In cadmium arsenide, the velocity of the 3D Dirac fermions was measured at approximately 1.6x10^6 m/s in all directions, or about 60 percent faster than the 2D Dirac fermions move through graphene. This is in good agreement with the experimental observation that the charge carrier mobility of Cd3As2 is very large, in fact of the same order of magnitude as that of graphene.

In sodium bismuthide, a layered compound, the velocity of the 3D Dirac fermions depends on the direction in which they travel through the material. In the plane of the layers, the speed is nearly the same in all directions at about 3.74x10^5 m/s, but perpendicular to the layers, the speed is 2.89x10^4 m/s. Thus, the Dirac cones shown above have different angles in different directions. Still, the conduction is by massless quasiparticles in all directions, so Na3Bi is still a 3DTDS.

So what does all this mean for applications? For a start, faster charge carriers means faster devices. In addition, the difficulty in preparing large high-quality graphene layers suggests that devices which are today considered for implementation in graphene might be easier to fabricate using bulk 3DTDS materials.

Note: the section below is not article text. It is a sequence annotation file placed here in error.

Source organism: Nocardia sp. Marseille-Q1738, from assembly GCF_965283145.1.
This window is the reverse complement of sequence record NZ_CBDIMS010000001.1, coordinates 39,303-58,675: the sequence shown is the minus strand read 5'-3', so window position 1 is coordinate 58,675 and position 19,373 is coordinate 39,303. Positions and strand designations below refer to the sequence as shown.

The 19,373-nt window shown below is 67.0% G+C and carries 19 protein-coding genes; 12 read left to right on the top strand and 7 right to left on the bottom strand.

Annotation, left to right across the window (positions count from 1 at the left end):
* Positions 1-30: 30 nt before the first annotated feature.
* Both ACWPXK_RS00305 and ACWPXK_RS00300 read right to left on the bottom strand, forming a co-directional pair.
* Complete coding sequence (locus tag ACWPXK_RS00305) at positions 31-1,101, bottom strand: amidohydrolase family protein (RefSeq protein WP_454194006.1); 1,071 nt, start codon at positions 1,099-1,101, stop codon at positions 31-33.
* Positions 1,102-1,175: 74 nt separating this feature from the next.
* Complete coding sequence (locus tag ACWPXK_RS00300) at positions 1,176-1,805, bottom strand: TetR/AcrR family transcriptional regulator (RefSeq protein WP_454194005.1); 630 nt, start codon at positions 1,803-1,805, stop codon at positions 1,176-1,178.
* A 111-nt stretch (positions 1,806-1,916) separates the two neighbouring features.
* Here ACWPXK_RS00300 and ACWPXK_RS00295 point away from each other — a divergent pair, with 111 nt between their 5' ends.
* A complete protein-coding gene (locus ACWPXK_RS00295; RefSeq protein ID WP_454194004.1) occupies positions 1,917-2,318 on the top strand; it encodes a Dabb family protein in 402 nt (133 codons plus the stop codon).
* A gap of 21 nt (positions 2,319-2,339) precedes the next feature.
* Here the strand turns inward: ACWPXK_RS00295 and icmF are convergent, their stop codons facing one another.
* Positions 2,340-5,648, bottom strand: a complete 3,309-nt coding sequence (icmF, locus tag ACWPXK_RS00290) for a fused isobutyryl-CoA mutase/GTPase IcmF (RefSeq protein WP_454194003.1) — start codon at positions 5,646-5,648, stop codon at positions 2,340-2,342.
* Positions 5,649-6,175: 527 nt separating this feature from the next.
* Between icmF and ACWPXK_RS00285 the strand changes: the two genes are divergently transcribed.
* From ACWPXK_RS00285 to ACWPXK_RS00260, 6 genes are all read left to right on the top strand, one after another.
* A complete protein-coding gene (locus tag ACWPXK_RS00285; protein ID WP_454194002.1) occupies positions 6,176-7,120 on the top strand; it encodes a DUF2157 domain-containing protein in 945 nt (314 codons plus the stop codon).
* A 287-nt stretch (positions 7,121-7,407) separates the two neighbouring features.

A very useful property of 3DTDS materials is their magnetoresistance. A material is magnetoresistive if its electrical resistance depends on the size of an applied magnetic field. In most materials, resistance changes as the square of the applied field, meaning that the change for small magnetic fields is very small indeed.

Magnetic field sensors based on the giant magnetoresistance effect are used in hard disk drives to sense the magnetically encoded data on the disk. In 3DTDS materials, however, that the charge carriers are massless leads to very large quantum magnetoresistance that depends linearly on the applied magnetic field. The result is that magnetic sensors based on 3DTDS materials will be far more sensitive to small changes in magnetic field. This property could lead to faster hard drives with more storage capacity as well as more sensitive magnetic sensors for other purposes.